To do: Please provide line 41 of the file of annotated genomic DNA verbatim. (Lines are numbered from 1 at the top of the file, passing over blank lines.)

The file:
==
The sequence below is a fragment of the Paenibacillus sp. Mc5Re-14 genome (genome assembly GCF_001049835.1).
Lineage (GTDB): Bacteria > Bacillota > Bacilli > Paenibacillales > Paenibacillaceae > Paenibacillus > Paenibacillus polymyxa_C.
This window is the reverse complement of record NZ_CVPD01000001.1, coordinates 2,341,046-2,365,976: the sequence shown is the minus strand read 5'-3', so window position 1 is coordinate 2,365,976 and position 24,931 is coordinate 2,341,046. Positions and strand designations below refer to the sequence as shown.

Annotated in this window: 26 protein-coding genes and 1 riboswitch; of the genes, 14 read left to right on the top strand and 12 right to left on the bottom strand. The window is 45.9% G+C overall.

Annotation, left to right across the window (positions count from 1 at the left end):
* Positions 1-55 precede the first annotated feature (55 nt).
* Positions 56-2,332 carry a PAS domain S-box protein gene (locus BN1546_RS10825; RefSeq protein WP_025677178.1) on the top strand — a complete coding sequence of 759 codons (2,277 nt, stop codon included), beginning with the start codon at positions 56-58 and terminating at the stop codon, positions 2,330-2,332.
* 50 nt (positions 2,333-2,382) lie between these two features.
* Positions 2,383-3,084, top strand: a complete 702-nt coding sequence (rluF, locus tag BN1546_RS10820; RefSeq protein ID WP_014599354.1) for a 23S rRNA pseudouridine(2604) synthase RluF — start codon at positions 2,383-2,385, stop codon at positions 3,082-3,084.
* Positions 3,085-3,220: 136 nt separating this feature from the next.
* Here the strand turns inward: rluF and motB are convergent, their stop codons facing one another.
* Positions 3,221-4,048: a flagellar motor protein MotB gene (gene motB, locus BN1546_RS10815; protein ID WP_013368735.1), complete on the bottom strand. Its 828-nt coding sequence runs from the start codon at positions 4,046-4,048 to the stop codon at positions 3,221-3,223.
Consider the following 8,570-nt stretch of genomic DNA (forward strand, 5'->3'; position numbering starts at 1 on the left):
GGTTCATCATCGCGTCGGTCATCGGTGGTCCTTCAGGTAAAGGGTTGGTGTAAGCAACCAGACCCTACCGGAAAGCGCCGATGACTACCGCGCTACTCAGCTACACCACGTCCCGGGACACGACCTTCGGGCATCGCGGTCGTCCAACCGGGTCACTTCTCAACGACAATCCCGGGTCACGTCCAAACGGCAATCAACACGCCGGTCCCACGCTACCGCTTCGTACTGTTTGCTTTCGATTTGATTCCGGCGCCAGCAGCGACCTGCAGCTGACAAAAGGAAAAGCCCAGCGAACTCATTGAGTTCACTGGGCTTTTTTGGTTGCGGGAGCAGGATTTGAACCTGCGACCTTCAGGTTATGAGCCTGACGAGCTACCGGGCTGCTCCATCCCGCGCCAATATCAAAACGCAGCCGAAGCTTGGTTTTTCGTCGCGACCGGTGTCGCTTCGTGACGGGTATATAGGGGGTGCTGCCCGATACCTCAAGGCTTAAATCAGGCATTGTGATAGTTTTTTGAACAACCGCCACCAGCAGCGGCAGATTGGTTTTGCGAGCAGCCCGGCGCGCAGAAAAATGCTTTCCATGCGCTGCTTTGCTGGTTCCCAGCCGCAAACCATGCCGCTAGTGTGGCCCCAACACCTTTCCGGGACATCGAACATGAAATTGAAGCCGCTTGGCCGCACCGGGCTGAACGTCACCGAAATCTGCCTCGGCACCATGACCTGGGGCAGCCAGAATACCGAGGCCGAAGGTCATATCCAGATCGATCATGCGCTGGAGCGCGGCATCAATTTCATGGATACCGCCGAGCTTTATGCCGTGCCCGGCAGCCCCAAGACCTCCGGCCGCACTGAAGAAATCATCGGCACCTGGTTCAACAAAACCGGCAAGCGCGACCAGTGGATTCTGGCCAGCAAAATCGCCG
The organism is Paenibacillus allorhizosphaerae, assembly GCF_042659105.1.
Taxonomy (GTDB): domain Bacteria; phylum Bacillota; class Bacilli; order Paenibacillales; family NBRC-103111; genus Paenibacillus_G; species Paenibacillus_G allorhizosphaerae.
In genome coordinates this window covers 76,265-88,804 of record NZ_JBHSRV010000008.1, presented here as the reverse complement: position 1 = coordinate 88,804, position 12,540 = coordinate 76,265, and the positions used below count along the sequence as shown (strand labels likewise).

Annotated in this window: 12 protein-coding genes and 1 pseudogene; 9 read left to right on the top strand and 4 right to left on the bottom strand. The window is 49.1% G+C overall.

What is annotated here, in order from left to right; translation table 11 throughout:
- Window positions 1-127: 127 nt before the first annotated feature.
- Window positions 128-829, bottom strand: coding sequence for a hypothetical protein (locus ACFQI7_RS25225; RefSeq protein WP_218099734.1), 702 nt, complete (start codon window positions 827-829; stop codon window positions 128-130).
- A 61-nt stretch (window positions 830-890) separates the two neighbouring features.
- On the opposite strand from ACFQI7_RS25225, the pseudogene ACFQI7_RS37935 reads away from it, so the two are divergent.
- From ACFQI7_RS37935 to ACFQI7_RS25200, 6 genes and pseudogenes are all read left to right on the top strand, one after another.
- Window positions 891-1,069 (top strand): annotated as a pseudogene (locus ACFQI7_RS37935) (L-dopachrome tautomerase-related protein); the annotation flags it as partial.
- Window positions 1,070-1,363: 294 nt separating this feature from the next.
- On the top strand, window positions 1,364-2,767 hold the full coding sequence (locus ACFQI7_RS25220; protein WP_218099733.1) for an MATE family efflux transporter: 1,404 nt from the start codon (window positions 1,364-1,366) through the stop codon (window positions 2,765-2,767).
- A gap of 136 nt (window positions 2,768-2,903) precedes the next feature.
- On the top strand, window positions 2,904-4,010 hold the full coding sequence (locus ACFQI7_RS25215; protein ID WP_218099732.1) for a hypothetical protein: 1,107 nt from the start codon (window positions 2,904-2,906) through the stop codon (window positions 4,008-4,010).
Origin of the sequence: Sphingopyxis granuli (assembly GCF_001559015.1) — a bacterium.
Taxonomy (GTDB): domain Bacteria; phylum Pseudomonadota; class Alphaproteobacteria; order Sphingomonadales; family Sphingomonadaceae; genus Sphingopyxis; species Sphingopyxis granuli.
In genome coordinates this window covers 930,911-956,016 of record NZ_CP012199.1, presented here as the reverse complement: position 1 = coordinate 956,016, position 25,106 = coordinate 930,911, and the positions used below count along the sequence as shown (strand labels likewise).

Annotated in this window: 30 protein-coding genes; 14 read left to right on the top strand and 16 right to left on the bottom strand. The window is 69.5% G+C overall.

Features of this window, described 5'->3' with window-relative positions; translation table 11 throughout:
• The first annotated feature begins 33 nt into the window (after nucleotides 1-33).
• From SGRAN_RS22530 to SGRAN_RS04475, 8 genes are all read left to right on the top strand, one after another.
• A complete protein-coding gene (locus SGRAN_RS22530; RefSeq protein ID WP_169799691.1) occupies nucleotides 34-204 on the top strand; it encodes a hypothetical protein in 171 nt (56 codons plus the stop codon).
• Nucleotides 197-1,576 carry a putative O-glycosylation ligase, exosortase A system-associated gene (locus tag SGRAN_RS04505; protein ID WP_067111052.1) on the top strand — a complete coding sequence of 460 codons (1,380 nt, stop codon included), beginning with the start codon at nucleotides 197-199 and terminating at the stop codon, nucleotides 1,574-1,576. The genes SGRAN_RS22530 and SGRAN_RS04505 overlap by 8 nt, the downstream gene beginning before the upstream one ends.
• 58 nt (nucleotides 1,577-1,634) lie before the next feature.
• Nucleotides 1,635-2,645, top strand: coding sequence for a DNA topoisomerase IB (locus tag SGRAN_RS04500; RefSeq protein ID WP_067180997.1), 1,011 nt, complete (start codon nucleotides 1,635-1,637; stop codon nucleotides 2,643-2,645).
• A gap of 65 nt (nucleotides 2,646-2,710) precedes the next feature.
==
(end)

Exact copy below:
• A gap of 65 nt (nucleotides 2,646-2,710) precedes the next feature.